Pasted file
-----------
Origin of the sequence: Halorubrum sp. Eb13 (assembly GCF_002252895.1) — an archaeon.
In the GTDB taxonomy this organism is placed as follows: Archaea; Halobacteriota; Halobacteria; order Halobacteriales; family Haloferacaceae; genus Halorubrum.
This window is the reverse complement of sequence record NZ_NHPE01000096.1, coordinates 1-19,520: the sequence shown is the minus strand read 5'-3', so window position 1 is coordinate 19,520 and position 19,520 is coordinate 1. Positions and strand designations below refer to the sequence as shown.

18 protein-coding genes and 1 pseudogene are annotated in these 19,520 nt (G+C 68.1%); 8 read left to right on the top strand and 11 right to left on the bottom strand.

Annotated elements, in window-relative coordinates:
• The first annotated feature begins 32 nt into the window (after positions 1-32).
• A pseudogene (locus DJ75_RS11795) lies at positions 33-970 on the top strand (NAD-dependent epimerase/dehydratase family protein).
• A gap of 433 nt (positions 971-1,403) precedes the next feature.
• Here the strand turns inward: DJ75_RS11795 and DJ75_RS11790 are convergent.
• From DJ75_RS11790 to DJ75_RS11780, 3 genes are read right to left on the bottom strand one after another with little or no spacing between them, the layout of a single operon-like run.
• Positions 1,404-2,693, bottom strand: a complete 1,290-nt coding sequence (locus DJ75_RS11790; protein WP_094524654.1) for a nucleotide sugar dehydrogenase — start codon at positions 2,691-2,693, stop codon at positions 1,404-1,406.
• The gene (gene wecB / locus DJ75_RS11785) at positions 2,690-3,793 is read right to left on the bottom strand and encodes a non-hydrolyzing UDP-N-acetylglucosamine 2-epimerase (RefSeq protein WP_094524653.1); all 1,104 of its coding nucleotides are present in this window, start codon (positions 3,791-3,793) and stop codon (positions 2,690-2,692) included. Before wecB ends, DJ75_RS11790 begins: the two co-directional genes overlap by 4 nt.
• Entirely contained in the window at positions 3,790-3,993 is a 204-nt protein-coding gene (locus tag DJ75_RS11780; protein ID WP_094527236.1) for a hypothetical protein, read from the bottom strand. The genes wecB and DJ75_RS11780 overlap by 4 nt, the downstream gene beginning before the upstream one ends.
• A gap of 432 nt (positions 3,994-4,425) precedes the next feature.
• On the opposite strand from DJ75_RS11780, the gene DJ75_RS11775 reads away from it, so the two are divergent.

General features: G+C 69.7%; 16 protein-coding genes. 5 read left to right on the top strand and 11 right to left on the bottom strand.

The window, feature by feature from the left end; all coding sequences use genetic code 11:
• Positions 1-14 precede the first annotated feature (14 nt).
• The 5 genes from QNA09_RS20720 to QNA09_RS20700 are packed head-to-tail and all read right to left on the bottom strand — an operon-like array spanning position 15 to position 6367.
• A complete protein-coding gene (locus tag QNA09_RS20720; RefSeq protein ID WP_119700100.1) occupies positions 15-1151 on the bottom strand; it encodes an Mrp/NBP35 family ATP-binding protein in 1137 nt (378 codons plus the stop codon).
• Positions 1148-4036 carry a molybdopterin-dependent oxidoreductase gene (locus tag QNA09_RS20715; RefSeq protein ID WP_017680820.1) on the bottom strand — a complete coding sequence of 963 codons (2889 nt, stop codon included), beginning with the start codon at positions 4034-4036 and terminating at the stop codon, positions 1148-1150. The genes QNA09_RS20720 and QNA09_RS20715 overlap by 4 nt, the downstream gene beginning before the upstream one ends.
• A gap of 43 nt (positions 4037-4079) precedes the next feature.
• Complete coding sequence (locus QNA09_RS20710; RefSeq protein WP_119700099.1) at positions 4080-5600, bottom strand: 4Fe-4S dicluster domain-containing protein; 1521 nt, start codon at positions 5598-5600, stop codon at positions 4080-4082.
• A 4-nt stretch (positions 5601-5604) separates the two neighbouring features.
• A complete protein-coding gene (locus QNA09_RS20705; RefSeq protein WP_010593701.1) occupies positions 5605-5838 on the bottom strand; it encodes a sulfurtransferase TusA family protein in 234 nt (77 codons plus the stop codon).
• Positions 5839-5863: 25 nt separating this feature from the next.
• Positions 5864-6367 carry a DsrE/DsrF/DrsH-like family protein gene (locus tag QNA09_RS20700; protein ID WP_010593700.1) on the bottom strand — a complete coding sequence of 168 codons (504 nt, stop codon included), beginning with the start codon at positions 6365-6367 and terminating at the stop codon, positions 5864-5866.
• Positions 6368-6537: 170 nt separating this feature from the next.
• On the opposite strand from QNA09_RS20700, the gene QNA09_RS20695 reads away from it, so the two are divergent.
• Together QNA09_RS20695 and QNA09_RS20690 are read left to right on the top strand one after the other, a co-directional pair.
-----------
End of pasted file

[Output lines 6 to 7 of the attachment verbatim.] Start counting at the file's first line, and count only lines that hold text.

• The first annotated feature begins 32 nt into the window (after positions 1-32).
• A pseudogene (locus DJ75_RS11795) lies at positions 33-970 on the top strand (NAD-dependent epimerase/dehydratase family protein).